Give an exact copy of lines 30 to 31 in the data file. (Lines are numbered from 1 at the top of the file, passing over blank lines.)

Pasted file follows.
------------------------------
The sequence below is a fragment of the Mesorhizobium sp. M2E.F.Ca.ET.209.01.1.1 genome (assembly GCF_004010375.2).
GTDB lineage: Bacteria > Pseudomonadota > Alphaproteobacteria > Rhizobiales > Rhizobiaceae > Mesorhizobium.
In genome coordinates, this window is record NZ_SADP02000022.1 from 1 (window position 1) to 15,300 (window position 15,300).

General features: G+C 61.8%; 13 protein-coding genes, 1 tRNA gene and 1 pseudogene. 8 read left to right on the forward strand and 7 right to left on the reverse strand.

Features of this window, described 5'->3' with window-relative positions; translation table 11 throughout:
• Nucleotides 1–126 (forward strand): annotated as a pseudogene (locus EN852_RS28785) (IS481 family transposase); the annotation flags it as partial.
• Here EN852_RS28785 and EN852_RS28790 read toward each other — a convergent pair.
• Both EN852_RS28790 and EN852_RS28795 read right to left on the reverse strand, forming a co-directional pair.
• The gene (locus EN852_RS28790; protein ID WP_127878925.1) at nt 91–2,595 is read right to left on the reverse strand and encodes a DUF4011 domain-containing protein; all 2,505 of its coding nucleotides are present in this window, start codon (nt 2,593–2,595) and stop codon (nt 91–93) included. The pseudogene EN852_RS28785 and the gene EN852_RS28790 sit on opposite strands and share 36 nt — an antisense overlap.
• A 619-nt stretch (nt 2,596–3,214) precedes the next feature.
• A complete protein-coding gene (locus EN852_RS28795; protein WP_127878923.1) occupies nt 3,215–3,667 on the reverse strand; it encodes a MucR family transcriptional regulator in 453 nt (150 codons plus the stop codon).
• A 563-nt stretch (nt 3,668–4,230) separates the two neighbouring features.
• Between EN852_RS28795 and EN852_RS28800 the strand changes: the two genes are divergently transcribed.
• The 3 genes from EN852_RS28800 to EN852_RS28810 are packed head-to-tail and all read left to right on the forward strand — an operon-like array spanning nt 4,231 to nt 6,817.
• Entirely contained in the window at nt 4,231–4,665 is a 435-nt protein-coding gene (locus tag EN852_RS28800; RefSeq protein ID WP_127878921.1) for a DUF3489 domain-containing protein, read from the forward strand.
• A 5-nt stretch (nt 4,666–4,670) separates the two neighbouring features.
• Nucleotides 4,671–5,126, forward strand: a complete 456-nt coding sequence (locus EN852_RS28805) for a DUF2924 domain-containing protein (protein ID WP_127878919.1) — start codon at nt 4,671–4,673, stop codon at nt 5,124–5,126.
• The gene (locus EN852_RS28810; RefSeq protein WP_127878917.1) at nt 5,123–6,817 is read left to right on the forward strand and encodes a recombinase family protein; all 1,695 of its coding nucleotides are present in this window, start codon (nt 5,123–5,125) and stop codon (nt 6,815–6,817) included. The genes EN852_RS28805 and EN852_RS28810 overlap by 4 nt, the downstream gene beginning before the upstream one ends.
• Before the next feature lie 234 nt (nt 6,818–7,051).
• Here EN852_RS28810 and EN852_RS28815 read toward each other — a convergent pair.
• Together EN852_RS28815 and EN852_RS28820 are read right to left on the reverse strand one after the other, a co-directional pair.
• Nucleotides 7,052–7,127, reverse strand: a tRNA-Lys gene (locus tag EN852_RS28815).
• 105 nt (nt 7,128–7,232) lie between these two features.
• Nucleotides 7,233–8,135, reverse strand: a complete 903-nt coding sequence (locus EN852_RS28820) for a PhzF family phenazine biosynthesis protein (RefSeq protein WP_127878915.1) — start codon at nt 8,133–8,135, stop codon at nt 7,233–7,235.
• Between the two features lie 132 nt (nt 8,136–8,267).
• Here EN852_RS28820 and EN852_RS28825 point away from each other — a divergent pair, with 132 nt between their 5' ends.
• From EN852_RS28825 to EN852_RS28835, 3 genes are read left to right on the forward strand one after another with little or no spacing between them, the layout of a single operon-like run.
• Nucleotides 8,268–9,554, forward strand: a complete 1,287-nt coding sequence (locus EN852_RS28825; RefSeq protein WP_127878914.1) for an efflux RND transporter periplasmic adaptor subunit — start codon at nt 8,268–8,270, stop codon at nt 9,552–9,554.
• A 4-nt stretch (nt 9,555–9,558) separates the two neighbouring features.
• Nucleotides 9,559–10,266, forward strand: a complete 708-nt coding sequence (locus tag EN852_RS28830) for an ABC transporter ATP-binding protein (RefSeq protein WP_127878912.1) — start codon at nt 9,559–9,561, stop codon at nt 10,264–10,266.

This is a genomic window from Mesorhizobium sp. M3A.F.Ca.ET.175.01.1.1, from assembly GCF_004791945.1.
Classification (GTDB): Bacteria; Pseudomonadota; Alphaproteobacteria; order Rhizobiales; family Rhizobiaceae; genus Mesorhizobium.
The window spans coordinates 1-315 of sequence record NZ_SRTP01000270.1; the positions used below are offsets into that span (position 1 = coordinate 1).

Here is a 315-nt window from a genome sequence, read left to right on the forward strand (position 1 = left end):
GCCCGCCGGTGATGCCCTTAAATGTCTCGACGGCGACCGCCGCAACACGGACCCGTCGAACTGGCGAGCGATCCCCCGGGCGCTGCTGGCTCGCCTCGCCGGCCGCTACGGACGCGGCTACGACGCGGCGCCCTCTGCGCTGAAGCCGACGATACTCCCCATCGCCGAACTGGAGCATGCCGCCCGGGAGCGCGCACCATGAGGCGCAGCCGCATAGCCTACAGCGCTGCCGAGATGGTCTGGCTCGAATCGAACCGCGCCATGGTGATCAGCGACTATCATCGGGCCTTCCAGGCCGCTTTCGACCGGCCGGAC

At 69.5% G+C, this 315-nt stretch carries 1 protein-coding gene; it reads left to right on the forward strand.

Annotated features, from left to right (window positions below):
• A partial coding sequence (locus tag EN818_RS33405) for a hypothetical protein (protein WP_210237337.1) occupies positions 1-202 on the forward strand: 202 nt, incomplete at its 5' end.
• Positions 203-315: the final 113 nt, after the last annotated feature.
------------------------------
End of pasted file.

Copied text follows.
• Nucleotides 9,559–10,266, forward strand: a complete 708-nt coding sequence (locus tag EN852_RS28830) for an ABC transporter ATP-binding protein (RefSeq protein WP_127878912.1) — start codon at nt 9,559–9,561, stop codon at nt 10,264–10,266.

This is a genomic window from Mesorhizobium sp. M3A.F.Ca.ET.175.01.1.1, from assembly GCF_004791945.1.